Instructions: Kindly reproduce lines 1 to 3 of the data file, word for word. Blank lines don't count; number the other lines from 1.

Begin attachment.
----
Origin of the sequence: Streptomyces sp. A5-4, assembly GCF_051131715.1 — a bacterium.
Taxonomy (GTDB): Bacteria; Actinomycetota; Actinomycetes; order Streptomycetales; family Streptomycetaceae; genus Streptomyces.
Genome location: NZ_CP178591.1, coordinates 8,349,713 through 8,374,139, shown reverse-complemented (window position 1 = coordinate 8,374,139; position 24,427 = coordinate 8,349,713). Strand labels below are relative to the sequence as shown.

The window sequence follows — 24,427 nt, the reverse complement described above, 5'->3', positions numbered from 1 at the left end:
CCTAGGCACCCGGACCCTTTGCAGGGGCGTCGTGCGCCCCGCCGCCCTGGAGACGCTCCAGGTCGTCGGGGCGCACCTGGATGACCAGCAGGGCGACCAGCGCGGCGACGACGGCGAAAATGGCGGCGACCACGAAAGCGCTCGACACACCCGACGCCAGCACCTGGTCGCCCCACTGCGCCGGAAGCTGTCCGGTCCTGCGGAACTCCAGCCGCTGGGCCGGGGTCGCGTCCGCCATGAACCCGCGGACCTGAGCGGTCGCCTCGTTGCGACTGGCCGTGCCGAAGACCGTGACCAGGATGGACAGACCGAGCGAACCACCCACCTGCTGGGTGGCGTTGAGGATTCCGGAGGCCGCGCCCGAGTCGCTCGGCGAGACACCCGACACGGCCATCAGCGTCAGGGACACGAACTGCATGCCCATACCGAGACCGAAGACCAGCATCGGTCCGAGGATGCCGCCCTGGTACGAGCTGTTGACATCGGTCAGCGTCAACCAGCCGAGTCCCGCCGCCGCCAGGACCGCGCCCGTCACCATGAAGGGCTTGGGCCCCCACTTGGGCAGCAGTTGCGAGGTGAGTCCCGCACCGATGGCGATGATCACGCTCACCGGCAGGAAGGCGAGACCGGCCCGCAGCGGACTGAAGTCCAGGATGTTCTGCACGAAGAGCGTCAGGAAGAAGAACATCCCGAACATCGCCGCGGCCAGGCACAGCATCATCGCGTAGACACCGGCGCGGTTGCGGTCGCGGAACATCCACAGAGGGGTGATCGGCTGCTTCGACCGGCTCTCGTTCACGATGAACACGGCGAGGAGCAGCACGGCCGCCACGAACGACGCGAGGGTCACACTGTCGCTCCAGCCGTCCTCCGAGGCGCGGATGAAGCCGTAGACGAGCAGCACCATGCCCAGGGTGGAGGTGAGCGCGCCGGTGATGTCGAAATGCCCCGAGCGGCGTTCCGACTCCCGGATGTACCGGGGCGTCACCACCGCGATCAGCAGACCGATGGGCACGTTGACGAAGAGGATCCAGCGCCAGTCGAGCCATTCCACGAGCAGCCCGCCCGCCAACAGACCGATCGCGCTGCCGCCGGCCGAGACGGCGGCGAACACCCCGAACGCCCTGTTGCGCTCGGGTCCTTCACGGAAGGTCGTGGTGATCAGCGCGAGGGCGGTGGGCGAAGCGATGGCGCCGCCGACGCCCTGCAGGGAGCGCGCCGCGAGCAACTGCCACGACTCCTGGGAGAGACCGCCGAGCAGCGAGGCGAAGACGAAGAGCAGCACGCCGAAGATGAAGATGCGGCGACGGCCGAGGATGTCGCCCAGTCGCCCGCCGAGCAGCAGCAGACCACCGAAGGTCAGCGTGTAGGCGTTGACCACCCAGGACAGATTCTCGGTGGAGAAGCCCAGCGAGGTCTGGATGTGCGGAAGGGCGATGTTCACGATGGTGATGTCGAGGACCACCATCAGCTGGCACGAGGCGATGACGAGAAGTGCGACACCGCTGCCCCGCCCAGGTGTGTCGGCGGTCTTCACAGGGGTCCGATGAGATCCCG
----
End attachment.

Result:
Origin of the sequence: Streptomyces sp. A5-4, assembly GCF_051131715.1 — a bacterium.
Taxonomy (GTDB): Bacteria; Actinomycetota; Actinomycetes; order Streptomycetales; family Streptomycetaceae; genus Streptomyces.
Genome location: NZ_CP178591.1, coordinates 8,349,713 through 8,374,139, shown reverse-complemented (window position 1 = coordinate 8,374,139; position 24,427 = coordinate 8,349,713). Strand labels below are relative to the sequence as shown.